I got a call today from a reporter in Kentucky asking my thoughts about whether it was wise for a pair of breweries — one local, one part of a large conglomerate — to be duking out their legal fight over trademarks via social media.
It was an interesting question, and not one that I had not given much thought to in the past. After all, attorneys generally tell their clients not to talk to the press and to stay quiet about their case on social media.
The best analysis I’ve seen of the case comes from the blog Drink With The Wench that focuses on issues surrounding craft beer – beer brewed by small independent breweries, as opposed to mass market beer brewed by big conglomerates.
The Beer Wench (her name, not my label) argues that smart breweries will keep their legal troubles in the lawyer’s office and out off the Facebook machine. She writes:
If you need justice, then by all means go and get it. But do it in a courtroom, NOT on Facebook and Twitter. Besides, I’m pretty sure that the judge making the final ruling over the case won’t be swayed by internet petitions or “how many followers and fans” you got to post on your behalf….
Because I refuse to get involved, I’m intentionally leaving the details of this particular “War of the Roses” out of this post. If you wish to learn more about the brewery vs. brewery conflict I’m referring to, you can read the House of Lancaster arguments here and the House of York arguments here.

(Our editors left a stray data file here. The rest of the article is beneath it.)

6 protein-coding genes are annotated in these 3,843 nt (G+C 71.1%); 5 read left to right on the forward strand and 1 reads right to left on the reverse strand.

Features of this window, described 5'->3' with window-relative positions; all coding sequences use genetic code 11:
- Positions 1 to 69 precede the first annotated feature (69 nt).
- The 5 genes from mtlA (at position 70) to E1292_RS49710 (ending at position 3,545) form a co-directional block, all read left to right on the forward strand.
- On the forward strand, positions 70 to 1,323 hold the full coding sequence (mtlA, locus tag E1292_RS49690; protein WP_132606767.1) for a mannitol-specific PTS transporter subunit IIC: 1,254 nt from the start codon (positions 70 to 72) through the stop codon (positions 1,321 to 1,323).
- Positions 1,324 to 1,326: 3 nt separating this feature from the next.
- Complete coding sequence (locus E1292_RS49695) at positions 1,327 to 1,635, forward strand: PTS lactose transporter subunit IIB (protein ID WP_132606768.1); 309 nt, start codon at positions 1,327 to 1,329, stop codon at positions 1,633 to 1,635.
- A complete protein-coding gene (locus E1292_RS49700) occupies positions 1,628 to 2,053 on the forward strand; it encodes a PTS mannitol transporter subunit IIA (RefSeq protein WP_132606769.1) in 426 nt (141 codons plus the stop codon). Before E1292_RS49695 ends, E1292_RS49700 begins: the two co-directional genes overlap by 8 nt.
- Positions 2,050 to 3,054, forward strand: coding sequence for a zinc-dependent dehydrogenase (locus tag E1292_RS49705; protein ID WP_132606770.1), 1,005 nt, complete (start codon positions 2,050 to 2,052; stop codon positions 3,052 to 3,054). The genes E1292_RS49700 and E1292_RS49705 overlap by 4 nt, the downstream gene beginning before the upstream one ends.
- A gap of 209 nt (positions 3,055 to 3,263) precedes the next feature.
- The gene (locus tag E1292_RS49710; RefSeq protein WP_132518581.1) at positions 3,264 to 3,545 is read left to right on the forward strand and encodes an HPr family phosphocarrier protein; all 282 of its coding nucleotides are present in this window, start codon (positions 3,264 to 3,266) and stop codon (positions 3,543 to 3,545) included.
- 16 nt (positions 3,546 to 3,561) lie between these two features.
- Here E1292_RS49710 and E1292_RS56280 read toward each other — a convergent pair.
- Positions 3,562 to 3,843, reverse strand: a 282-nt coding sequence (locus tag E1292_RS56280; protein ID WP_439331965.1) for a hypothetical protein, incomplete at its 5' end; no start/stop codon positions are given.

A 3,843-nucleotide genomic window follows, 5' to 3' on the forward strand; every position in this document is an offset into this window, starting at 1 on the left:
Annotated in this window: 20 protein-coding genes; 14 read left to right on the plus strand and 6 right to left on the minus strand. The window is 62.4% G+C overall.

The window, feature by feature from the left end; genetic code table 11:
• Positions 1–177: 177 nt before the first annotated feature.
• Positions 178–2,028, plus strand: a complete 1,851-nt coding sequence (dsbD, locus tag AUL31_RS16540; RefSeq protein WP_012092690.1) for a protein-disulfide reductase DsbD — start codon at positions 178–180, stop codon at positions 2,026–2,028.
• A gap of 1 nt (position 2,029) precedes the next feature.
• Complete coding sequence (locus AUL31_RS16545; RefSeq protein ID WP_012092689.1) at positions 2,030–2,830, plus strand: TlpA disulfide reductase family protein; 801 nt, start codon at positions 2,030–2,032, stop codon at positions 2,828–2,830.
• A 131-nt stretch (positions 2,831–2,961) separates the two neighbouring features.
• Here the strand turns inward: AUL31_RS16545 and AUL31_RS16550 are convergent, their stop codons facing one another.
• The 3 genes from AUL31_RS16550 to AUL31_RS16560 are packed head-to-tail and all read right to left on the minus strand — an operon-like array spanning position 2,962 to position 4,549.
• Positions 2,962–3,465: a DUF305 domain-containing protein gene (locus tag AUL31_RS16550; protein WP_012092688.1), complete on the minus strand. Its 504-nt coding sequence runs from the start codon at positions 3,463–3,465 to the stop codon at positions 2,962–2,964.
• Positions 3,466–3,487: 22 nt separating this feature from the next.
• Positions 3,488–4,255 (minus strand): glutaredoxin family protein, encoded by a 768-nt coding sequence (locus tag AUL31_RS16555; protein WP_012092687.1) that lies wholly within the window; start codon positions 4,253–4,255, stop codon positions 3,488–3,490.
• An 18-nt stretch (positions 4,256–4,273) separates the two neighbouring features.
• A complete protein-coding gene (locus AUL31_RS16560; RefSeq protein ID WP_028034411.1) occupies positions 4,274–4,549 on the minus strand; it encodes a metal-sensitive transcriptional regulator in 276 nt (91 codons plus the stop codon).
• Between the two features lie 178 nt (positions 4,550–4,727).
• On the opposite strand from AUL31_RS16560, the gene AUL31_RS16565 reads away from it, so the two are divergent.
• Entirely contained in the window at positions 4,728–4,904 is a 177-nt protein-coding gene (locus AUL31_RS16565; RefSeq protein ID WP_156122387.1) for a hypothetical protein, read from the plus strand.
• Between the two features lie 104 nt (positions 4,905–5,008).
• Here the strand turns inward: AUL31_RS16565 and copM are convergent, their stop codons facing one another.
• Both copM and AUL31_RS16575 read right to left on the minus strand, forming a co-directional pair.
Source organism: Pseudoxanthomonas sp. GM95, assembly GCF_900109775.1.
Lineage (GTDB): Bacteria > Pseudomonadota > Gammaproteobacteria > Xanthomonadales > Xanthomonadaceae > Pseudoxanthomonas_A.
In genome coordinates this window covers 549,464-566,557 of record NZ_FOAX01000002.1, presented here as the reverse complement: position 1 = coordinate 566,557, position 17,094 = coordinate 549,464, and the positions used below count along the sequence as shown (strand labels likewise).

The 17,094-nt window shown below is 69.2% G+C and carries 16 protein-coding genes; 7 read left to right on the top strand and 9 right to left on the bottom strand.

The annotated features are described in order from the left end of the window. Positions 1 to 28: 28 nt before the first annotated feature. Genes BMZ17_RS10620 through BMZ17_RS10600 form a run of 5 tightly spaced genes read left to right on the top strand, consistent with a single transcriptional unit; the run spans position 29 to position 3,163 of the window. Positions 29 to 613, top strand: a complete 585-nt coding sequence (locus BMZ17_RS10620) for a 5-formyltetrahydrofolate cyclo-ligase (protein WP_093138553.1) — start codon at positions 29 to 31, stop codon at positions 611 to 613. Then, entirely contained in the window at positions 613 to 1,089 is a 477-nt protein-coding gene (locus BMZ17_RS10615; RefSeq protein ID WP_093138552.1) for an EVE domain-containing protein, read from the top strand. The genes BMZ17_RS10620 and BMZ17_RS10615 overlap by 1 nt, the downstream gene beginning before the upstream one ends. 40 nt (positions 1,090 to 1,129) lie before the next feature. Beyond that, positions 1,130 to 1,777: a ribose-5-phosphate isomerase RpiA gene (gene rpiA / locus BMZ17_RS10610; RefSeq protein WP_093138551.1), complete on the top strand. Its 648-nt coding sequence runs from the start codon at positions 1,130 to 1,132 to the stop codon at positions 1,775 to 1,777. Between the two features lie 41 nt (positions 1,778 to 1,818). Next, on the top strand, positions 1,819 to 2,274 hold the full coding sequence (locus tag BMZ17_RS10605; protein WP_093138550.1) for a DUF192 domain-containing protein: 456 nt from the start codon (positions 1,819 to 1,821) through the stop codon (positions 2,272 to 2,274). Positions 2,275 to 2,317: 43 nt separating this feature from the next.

(As a side note, I absolutely love Beer Wench’s “War of the Roses” imagery.)
I can think of one case where social media helped a man argue his case against an insurance company who he felt had wronged his sister who was killed in a car accident. With his Tumblr, Matt Fisher was was trying to shame the company into doing the right thing rather than influence a court proceeding. Eventually Fisher got Progressive to settle with his family.
What do you think? Should people involved in lawsuits go public about their cases on social media?